The average lifetime of a Turkish inhabitant has risen to 80, with one living a healthy life up to the age of 58, a specialist has cautioned the lawmakers in charge of aged health.

According to Banu Ekinci, the chief of the Elderly Health section of the Directorate of Community Health, an organization associated with the country’s Health Office, the lifetime in Turkey has increased, but it is “not adequate.”

“A newborn girl is estimated to live until 80 and a baby boy till 78,” believed Ekinci in her talk to the commission members, and said: “However, a healthy life is lived till the age of  58, then the rest dribbles away facing diseases.”

Latest surveys showed that one-third of individuals in Turkey experience at least some chronic disease or other.

Ekinci added: “The rate of people between the ages of 45 and 54 having a chronic disease is 31%. 14.3% of those over 65 were having mostly three persistent diseases.”

The expert intimated the lawmakers about the directorate that will start a new comprehensive study.

“With the assistance of the family doctors, we will be keeping an eye on some 23,000 elderly people,” she noted.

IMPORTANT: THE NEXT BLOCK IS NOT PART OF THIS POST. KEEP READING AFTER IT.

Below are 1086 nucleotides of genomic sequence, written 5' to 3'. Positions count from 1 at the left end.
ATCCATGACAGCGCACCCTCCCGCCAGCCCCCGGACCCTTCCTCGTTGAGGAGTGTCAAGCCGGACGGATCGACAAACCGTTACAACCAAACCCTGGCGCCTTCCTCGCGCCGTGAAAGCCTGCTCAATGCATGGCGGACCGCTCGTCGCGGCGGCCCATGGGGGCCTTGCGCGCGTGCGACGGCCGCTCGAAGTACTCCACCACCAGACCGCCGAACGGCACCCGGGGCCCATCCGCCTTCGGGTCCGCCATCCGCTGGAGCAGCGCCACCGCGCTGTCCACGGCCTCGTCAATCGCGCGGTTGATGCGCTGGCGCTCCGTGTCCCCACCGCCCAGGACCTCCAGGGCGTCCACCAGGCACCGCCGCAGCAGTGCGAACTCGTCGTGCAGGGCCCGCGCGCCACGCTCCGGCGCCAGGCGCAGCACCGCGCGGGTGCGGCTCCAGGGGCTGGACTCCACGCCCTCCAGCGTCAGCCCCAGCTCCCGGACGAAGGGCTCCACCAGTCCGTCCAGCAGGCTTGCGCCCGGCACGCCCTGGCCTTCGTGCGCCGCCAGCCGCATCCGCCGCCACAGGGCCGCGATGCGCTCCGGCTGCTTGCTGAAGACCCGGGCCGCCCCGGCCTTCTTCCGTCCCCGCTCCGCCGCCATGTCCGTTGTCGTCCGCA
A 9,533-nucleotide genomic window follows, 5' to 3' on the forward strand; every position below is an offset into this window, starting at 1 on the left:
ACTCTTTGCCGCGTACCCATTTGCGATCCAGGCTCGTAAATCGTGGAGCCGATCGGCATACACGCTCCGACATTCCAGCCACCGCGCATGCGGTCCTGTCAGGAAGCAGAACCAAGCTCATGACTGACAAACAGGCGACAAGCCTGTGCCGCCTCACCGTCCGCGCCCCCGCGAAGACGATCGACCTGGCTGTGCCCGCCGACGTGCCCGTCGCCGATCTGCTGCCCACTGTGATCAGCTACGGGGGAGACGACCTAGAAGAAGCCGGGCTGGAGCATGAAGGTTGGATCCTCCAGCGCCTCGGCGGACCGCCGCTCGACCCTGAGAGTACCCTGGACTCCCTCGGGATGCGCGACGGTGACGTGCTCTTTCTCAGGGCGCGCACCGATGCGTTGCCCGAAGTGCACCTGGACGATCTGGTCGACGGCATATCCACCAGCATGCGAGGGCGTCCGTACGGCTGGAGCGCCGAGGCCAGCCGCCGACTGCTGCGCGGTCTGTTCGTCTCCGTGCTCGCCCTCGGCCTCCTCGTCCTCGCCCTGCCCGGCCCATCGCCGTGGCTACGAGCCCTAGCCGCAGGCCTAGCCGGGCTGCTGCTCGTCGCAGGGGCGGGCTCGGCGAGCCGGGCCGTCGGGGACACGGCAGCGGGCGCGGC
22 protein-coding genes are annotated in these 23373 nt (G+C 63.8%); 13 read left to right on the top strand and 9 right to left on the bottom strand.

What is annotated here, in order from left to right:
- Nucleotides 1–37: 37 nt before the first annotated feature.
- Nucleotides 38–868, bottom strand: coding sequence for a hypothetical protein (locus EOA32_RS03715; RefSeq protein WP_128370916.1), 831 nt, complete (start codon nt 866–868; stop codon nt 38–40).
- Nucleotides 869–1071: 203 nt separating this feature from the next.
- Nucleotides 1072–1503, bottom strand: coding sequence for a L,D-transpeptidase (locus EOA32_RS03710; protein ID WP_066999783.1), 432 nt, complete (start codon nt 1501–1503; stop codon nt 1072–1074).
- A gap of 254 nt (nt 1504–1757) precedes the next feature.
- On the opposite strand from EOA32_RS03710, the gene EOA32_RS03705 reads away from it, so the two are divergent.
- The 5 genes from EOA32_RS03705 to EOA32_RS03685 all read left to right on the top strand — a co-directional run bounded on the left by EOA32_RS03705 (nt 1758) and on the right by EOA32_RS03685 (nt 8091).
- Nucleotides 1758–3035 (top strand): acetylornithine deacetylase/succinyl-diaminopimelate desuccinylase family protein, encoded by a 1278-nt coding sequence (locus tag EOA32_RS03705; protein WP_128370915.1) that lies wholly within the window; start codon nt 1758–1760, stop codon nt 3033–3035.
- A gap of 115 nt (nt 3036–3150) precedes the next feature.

The review result was to monitor the health situation of the aged people.

She highlighted the importance of the study saying, “We need to find out if the aged persons make use of  the total health services that are available in the country.”

Pınar Koçatakan, the head of the health services department, was another expert who made a presentation. She said that around 110,000 people are tested and examined by the local doctors in their homes through personal visits.

Some 49% of this number are those between the ages of 65 and 85 and some 26% are over 86.

People with disorders of the nervous system were the most affected patients who were examined at home followed by cardio-vascular problems, deformities of bones, and physical injuries.

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